One more term we want to shed some light on is Container Runtime. A container runtime is a low-level component that is used in a container engine. It can also be used for testing. Container runtimes consume the container mount point and the container metadata that is provided by the container engine. It also communicates with the kernel to start the containerized processes. There are a few other functions also served by the container runtime like setting up groups, SELinux policies, App Armor rules, etc.
While there are a lot of other terms that we could highlight and discuss, we will end our discussion here today. We have gone over some of the most important terms in the Demystifying containerization space and we hope this helps you in some way. One tip we would like to share with everybody who finds the terms overwhelming and maybe even intimidating, is that, dig deeper. Just because a book or a page or even a person said this is what a particular team means and you don’t immediately understand it, dig deeper. Look for more information. We highly recommend trying to understand more about what the term is all about – what it is, how it functions, what it does, where it exists, etc. And most importantly, ask questions. Never be shy to ask questions. The more questions you ask, the more you will understand. There is no such thing as a stupid question, so go ahead, ask questions. And, keep sending us your questions, we will try our best to take them up in our podcast and help out!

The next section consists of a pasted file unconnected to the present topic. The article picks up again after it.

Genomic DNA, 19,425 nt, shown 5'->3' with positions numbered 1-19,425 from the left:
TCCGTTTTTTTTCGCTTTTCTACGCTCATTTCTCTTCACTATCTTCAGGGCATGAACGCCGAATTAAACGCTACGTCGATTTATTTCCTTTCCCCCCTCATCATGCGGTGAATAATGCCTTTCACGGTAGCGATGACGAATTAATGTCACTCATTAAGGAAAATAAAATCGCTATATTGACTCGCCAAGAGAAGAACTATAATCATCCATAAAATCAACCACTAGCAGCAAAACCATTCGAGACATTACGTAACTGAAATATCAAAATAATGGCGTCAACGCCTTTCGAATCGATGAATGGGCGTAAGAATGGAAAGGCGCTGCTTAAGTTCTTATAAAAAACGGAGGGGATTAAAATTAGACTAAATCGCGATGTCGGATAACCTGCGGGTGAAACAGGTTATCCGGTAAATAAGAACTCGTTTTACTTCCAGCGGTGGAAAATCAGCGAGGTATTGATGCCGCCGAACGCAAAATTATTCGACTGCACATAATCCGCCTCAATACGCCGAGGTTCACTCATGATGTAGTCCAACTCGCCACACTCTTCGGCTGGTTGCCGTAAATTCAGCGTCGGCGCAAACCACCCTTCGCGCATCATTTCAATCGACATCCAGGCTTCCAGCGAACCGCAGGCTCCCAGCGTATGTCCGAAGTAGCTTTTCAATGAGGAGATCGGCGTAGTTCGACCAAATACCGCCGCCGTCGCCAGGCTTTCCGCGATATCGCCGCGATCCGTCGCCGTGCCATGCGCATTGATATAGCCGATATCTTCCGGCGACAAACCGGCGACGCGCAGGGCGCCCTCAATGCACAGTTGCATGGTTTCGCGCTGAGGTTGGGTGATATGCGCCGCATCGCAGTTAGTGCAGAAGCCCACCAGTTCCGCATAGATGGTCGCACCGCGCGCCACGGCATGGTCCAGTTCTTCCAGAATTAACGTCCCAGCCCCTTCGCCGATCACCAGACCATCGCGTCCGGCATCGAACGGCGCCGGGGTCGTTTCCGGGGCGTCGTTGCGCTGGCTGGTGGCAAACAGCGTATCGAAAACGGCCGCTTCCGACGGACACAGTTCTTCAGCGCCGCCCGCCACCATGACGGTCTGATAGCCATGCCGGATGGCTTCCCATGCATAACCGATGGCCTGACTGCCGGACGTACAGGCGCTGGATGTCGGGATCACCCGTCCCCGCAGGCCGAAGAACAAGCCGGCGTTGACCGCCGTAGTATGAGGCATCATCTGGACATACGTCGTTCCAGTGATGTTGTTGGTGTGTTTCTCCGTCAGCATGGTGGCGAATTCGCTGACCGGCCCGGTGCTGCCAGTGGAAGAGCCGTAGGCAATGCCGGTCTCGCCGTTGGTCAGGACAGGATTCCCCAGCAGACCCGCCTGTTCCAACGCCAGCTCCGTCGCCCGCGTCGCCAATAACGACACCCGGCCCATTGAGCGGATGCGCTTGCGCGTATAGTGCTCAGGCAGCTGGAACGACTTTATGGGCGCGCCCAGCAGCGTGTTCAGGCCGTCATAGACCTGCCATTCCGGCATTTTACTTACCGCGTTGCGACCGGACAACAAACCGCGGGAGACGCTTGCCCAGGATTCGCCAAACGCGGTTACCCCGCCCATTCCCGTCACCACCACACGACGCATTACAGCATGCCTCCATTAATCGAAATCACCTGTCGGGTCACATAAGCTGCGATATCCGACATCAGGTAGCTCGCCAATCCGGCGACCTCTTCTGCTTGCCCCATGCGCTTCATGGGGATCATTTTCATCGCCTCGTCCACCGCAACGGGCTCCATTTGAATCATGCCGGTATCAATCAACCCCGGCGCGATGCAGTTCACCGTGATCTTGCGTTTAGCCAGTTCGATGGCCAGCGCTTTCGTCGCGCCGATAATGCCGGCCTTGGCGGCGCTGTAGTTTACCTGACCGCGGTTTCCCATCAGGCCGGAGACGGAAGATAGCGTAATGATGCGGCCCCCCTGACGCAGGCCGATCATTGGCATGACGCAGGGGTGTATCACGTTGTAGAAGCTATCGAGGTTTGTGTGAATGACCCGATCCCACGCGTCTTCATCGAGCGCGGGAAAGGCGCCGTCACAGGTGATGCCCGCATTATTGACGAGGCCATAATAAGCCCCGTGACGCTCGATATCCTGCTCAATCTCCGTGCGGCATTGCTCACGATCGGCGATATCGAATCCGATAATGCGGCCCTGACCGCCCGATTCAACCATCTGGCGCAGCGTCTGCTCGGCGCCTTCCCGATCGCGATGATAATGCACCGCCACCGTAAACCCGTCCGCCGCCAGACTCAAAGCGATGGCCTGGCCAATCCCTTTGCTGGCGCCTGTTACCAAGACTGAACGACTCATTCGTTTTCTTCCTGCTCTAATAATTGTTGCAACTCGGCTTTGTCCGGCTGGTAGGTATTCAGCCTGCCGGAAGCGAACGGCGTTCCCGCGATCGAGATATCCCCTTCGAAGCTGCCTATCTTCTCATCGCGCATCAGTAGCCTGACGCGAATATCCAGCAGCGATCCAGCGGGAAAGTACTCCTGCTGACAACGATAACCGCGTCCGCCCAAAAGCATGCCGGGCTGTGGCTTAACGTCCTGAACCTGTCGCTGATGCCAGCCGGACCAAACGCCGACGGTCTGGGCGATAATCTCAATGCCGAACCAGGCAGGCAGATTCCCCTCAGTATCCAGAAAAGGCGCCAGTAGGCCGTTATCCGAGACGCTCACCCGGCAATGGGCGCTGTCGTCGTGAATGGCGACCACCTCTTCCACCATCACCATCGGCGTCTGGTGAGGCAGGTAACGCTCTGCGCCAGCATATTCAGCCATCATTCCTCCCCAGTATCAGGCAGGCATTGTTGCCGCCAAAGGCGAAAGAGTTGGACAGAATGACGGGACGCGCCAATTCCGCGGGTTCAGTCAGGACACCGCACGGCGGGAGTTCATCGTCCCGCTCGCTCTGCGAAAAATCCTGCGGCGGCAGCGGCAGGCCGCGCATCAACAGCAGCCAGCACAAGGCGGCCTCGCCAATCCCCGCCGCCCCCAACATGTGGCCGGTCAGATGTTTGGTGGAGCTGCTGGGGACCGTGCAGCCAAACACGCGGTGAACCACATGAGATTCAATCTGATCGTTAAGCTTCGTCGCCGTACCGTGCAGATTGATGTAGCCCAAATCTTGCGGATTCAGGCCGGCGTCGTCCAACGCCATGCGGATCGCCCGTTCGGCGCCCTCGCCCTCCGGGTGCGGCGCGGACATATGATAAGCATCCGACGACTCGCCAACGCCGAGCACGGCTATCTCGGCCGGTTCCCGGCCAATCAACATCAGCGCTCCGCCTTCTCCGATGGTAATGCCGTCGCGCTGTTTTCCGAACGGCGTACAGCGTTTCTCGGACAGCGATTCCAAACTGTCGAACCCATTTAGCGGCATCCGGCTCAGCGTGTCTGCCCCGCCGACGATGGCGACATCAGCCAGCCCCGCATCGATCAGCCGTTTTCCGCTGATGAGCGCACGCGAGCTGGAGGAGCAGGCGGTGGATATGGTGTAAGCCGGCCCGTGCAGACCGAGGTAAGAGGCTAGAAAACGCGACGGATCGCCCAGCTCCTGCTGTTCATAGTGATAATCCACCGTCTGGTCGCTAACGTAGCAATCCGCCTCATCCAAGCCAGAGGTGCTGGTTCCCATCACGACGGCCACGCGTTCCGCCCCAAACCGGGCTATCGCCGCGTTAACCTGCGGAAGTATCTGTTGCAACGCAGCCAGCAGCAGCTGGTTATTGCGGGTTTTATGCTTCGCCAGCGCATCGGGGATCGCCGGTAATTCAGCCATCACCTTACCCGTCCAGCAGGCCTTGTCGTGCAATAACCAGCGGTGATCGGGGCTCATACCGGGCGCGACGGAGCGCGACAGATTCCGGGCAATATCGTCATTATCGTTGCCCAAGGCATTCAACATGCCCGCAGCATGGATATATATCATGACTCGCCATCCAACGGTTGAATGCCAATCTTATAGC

On that note, we would like to tell you about our Docker and Kubernetes training that covers all the important aspects of working with containers, and focuses on the two most popular tools for working with containers – Docker and Kubernetes. It is 100% online, live, and instructor-led, the sessions take place over the weekends and are delivered by highly experienced instructors. So, if you are looking to sharpen your skills in this domain, do talk to us, and we would be happy to share the details of this training or any other training we have, with you.
With that, we come to the end of this week’s podcast. See you again next week. Stay safe and happy learning!